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Team colors on cans change perceptions of alcohol risks, MU study finds
Date:11/10/2010

COLUMBIA, Mo. Underage and heavy drinking on college campuses continue to be issues for college administrators. While some campuses, such as the University of Missouri, have made strides in efforts to reduce heavy drinking on campus, administrators are continually trying to educate students about the risks of excessive drinking. Now, two MU psychologists have found that students who viewed images of beer cans packaged and displayed in university colors believed that drinking beer was less dangerous than those students who saw images of regular beer cans.

"In this research, we wanted to determine if certain marketing strategies had an effect on whether individuals felt that a certain behavior in this case, drinking beer was more or less dangerous," said Chris Loersch, a post-doctoral fellow in the Department of Psychological Sciences in the MU College of Arts and Science. "We found that when people identify themselves with a certain group, such as a college or university, and if that group 'endorses' a product, people assume the product is safe."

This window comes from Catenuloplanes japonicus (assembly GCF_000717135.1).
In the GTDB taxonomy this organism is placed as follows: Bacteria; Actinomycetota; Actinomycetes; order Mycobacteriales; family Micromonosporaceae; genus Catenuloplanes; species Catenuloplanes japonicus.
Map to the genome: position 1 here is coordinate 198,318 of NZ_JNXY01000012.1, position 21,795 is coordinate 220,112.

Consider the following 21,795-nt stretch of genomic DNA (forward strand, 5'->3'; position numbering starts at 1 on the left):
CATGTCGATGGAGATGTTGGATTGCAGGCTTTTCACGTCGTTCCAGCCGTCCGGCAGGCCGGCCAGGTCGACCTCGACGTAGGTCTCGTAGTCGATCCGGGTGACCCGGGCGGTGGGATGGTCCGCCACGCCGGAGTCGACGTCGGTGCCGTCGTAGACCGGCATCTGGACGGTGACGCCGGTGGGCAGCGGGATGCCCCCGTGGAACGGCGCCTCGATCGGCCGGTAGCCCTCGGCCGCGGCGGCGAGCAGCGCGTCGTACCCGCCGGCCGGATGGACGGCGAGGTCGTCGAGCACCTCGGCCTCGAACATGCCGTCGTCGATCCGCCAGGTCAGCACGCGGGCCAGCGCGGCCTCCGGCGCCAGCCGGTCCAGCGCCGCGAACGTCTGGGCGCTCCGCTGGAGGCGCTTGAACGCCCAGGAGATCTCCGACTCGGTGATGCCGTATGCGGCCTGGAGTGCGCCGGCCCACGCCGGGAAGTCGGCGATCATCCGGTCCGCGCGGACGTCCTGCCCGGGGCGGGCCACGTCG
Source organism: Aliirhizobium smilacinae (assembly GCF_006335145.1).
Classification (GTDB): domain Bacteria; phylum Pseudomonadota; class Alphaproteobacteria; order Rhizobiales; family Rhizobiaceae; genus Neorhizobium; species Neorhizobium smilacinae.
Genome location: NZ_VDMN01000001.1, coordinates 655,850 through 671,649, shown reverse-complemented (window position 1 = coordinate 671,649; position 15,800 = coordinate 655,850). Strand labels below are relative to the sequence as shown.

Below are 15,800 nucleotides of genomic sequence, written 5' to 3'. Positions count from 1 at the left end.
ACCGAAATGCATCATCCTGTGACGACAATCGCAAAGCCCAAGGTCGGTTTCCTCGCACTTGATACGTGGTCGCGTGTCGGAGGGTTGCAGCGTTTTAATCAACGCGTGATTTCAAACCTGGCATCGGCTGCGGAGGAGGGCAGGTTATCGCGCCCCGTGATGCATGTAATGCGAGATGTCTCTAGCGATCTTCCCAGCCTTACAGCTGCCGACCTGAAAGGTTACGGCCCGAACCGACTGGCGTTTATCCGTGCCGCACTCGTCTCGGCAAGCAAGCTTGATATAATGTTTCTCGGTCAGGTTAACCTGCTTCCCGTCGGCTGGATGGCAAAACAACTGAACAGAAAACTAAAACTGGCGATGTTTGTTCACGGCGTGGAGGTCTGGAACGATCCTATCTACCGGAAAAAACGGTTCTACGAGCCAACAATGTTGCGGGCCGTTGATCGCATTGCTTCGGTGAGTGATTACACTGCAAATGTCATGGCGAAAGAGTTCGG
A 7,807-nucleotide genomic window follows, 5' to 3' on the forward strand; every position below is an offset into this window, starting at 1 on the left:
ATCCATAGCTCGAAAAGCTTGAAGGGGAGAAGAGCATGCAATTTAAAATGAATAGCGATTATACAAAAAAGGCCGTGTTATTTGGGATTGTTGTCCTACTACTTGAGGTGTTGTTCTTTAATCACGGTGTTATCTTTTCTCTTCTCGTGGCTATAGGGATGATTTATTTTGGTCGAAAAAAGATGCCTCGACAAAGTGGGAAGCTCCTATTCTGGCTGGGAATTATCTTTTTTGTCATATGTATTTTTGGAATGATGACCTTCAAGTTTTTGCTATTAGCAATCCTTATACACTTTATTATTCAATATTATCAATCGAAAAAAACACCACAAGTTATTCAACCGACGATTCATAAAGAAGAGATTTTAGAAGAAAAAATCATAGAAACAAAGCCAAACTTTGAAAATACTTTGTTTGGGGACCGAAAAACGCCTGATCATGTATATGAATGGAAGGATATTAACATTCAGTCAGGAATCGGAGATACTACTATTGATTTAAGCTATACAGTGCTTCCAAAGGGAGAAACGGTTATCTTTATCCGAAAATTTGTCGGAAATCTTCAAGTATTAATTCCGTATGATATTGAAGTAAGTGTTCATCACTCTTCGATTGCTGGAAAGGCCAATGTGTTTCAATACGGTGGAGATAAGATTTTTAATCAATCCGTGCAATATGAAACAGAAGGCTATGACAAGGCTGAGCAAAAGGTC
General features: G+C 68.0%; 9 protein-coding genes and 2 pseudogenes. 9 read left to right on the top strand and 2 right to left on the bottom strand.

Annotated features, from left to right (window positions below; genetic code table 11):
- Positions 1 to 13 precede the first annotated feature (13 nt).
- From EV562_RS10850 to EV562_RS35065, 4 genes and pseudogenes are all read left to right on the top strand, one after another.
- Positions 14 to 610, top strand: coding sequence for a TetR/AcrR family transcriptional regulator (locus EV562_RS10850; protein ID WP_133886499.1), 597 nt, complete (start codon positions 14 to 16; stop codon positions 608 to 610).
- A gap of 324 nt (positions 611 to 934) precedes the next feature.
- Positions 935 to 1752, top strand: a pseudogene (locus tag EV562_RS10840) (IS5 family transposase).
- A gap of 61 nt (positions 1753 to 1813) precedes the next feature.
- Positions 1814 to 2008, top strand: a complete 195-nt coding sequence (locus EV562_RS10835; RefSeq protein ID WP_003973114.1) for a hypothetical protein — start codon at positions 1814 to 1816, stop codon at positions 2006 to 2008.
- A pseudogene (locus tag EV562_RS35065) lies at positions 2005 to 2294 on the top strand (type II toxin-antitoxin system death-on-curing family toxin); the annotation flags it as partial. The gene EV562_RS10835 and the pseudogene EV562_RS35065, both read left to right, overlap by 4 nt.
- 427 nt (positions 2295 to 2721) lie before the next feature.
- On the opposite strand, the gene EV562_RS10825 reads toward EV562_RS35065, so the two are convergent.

According to Loersch, previous studies had investigated how belonging to social groups can affect the behaviors or perceptions of individuals. Loersch said that groups can be close-knit, such as family relationships, or they can be broader, such as individuals who all attend the same university. In either case, people tend to feel a sense of trust and safety within their own groups, or what psychologists call "ingroups."

In the study, Loersch and Bruce Bartholow, associate professor of psychological sciences at MU, found that undergraduate participants who were briefly exposed to beer packaged in MU colors perceived beer drinking as safer than did participants who had seen images of standard beer cans. These feelings of safety existed even when participants were subliminally exposed to the word "beer," providing evidence that the fan cans affect people's unconscious responses toward beer
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Contact: Christian Basi
BasiC@missouri.edu
573-882-4430
University of Missouri-Columbia
Source:Eurekalert

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